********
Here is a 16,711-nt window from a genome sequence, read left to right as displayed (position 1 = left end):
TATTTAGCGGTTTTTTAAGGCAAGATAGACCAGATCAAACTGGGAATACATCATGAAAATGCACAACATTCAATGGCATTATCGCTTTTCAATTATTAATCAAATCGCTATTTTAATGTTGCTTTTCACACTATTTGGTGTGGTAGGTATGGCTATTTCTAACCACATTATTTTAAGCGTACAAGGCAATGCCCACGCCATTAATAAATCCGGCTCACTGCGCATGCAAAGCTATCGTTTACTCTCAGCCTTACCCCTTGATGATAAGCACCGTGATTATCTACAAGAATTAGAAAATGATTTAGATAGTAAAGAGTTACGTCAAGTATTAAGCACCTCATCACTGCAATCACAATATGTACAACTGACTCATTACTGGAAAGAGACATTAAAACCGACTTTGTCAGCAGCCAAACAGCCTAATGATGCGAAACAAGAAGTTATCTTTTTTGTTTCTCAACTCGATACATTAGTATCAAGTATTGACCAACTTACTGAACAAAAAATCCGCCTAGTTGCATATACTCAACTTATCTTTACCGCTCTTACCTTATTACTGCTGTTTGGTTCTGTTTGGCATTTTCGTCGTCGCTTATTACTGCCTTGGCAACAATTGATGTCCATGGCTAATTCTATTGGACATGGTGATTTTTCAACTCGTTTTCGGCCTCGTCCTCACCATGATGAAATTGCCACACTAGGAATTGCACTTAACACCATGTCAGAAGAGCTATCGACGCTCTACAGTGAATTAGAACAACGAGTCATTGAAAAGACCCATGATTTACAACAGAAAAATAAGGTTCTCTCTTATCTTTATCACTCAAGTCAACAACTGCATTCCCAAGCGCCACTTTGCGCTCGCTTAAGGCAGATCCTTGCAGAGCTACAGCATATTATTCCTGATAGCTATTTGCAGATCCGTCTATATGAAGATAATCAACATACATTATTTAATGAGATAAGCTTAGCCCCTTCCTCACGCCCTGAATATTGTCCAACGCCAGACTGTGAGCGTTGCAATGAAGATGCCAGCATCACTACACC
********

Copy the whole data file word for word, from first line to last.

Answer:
Here is a 16,711-nt window from a genome sequence, read left to right as displayed (position 1 = left end):
TATTTAGCGGTTTTTTAAGGCAAGATAGACCAGATCAAACTGGGAATACATCATGAAAATGCACAACATTCAATGGCATTATCGCTTTTCAATTATTAATCAAATCGCTATTTTAATGTTGCTTTTCACACTATTTGGTGTGGTAGGTATGGCTATTTCTAACCACATTATTTTAAGCGTACAAGGCAATGCCCACGCCATTAATAAATCCGGCTCACTGCGCATGCAAAGCTATCGTTTACTCTCAGCCTTACCCCTTGATGATAAGCACCGTGATTATCTACAAGAATTAGAAAATGATTTAGATAGTAAAGAGTTACGTCAAGTATTAAGCACCTCATCACTGCAATCACAATATGTACAACTGACTCATTACTGGAAAGAGACATTAAAACCGACTTTGTCAGCAGCCAAACAGCCTAATGATGCGAAACAAGAAGTTATCTTTTTTGTTTCTCAACTCGATACATTAGTATCAAGTATTGACCAACTTACTGAACAAAAAATCCGCCTAGTTGCATATACTCAACTTATCTTTACCGCTCTTACCTTATTACTGCTGTTTGGTTCTGTTTGGCATTTTCGTCGTCGCTTATTACTGCCTTGGCAACAATTGATGTCCATGGCTAATTCTATTGGACATGGTGATTTTTCAACTCGTTTTCGGCCTCGTCCTCACCATGATGAAATTGCCACACTAGGAATTGCACTTAACACCATGTCAGAAGAGCTATCGACGCTCTACAGTGAATTAGAACAACGAGTCATTGAAAAGACCCATGATTTACAACAGAAAAATAAGGTTCTCTCTTATCTTTATCACTCAAGTCAACAACTGCATTCCCAAGCGCCACTTTGCGCTCGCTTAAGGCAGATCCTTGCAGAGCTACAGCATATTATTCCTGATAGCTATTTGCAGATCCGTCTATATGAAGATAATCAACATACATTATTTAATGAGATAAGCTTAGCCCCTTCCTCACGCCCTGAATATTGTCCAACGCCAGACTGTGAGCGTTGCAATGAAGATGCCAGCATCACTACACC